Career Choice: Urban Planner
Urban centers with towering skyscrapers, mass transportation networks and manicured city parks did not get that way by happenstance. Years of carefully planning has enabled some towns to become major cities, the joint handiwork of city administrators and urban planners who put their ideas on a blueprint, formalizing final plans after much input from citizens. Urban planners are used by cities large and small, and may also work for towns, counties and other regional governments.
Urban planners develop extensive and comprehensive plans for land use in towns, cities and counties across the country. These professionals work with elected and appointed officials to develop areas within their political jurisdiction according to local plans, state codes and federal regulations. Urban planners must conduct studies, prepare reports, analyze data and consider the socio, economic and legal feasibility of each project. Projects can range from the redevelopment of a city park to the creation of an all-new neighborhood. Planners must work with other professionals to assign a cost basis for each proposed project.
Urban planners must have at least a bachelor’s degree, with O-Net Online reporting that 52 percent have a master’s degree. Students major in urban design, geography or environmental planning and may also take courses in political science, mathematics, engineering and civics. Courses in architecture, finance, administration and statistics are also beneficial for the student.
The mean annual wage for urban and regional planners was $66,020 as of May 2010, according to the U.S. Bureau of Labor Statistics. Salaries ranged from $40,410 to $96,420, with the middle 50 percent earning between $49,960 and $78,890. The median annual salary for urban planners was reported at $63,040.
Approximately two-thirds of urban and regional planners worked for local governments reports the BLS. These governments paid slightly below the national average, with professionals earning $63,430 per year on average. Architectural and related firms were the second largest employer, paying an average salary of $72,880 per year. State government, management firms and the federal government followed, with average annual salaries of $62,470, $75,410 and $88,740, respectively.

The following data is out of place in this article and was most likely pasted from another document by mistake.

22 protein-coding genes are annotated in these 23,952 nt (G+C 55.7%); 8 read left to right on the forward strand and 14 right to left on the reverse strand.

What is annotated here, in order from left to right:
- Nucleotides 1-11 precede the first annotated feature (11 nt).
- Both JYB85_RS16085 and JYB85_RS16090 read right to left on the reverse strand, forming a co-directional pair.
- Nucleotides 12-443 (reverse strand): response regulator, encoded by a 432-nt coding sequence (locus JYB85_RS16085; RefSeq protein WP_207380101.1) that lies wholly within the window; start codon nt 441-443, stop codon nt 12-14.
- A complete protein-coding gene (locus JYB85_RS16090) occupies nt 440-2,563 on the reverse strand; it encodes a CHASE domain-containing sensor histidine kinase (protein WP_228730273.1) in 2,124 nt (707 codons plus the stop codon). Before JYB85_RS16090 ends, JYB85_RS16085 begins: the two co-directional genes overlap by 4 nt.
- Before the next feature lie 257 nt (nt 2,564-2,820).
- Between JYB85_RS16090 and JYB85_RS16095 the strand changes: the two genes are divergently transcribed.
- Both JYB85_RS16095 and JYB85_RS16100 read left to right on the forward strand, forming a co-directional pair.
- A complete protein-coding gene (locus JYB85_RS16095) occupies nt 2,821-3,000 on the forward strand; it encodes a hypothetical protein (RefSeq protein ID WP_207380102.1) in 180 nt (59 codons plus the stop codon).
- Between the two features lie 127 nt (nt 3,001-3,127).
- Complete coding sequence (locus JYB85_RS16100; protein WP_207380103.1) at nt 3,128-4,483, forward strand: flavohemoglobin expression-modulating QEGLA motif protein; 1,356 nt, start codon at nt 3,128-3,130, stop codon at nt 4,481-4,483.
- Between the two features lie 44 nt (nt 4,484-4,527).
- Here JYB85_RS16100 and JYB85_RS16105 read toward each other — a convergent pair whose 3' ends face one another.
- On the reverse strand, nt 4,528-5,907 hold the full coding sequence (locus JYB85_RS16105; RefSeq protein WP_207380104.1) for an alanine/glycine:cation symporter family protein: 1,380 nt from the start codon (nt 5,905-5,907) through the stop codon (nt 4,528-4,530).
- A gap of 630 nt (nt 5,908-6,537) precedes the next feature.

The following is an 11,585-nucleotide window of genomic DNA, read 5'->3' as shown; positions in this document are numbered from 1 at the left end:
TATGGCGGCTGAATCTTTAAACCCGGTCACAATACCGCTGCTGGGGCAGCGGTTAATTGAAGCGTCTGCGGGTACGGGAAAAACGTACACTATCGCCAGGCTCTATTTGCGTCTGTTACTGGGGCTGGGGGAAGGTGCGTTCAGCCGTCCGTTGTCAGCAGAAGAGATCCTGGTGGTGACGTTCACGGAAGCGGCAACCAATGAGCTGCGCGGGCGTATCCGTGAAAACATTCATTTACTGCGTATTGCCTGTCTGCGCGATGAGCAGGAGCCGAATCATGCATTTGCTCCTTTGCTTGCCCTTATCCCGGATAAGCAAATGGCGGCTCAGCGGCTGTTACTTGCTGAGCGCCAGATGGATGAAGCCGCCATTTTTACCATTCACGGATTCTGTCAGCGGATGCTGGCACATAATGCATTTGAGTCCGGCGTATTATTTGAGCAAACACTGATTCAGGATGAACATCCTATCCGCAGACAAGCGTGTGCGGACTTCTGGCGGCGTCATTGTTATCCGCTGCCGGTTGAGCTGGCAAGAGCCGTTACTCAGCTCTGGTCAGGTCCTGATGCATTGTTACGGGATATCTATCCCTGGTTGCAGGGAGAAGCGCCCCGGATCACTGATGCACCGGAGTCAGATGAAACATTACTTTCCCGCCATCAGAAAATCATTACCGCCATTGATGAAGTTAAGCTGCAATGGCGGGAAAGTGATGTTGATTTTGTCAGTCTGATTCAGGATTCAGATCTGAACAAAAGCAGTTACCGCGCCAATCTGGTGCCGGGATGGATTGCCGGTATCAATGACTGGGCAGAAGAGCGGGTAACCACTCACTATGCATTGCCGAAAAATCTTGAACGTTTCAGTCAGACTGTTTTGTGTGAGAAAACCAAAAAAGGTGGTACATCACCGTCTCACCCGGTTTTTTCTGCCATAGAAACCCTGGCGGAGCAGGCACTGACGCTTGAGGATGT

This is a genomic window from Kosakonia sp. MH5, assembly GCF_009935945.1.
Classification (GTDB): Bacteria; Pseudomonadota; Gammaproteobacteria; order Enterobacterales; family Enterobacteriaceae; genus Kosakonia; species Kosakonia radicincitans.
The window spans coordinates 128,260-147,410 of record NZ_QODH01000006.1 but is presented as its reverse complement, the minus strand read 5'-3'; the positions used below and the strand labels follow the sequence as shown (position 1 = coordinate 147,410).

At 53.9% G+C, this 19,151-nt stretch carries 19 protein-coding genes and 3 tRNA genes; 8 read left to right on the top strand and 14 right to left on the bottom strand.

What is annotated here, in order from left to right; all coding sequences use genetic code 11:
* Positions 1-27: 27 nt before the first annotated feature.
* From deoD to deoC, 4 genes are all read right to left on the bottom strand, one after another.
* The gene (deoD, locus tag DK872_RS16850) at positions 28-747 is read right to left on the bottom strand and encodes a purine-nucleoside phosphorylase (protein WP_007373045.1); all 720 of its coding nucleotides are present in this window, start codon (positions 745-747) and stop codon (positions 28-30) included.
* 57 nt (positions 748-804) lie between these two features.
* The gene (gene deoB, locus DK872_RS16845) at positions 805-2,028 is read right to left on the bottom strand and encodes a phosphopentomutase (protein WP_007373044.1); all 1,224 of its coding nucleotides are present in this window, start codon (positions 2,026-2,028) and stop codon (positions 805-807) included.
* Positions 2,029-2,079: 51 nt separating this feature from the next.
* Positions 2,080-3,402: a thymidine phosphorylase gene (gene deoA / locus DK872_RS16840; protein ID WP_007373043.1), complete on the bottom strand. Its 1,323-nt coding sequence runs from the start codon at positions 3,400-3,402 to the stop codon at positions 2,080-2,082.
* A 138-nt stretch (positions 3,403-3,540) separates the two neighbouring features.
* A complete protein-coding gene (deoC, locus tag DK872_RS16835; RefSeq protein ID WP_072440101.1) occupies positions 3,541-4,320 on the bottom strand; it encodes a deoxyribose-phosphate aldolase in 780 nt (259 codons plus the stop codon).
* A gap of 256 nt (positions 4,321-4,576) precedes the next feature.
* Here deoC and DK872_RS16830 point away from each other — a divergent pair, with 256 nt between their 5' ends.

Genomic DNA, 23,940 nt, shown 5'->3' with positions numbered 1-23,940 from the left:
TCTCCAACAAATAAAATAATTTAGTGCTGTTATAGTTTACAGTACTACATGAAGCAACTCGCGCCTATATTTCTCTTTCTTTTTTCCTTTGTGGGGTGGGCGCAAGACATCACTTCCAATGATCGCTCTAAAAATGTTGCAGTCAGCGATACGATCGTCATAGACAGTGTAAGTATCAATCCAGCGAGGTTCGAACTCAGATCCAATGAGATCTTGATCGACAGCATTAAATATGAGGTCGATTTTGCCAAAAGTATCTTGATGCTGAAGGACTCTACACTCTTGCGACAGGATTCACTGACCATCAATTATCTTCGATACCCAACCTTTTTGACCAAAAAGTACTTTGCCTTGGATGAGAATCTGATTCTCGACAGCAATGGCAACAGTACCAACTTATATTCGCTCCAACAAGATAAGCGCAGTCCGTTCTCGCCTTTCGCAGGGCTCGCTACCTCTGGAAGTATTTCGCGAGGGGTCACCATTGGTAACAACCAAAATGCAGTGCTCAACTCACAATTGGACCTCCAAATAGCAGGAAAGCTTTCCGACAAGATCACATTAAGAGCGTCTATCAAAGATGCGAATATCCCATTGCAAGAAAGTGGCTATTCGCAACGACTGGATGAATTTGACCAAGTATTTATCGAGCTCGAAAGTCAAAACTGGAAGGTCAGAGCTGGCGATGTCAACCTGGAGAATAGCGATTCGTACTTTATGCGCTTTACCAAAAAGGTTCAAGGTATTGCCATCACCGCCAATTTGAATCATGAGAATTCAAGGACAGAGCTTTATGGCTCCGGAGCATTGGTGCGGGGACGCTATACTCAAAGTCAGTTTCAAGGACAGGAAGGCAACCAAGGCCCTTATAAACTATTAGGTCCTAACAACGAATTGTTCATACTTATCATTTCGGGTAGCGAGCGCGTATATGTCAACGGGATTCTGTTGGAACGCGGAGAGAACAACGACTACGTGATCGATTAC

California led all states in pay, averaging $79,920 per year followed by New Jersey at $75,820. Nevada and Wisconsin followed, with average annual wages of $74,610 and $72,740, respectively. Among urban areas, the District of Columbia had some of the highest salaries, with urban planners making $88,690 per year on average. Top pay of $106,800 was realized by such professionals in the Milwaukee area. Those working the Napa and San Jose, California, metropolitan areas earned top pay too of $98,140 and $93,150, respectively.
The job forecast for urban and regional planners is a bright one with the BLS forecasting 19 percent growth from 2008 to 2018. According to the bureau, “Employment growth will be driven by the need for State and local governments to provide public services such as regulation of commercial development, the environment, transportation, housing, and land use and development for an expanding population. Nongovernmental initiatives dealing with historic preservation and redevelopment will also create employment growth.” Having a graduate degree from an accredited program carries more weight than a bachelor degree.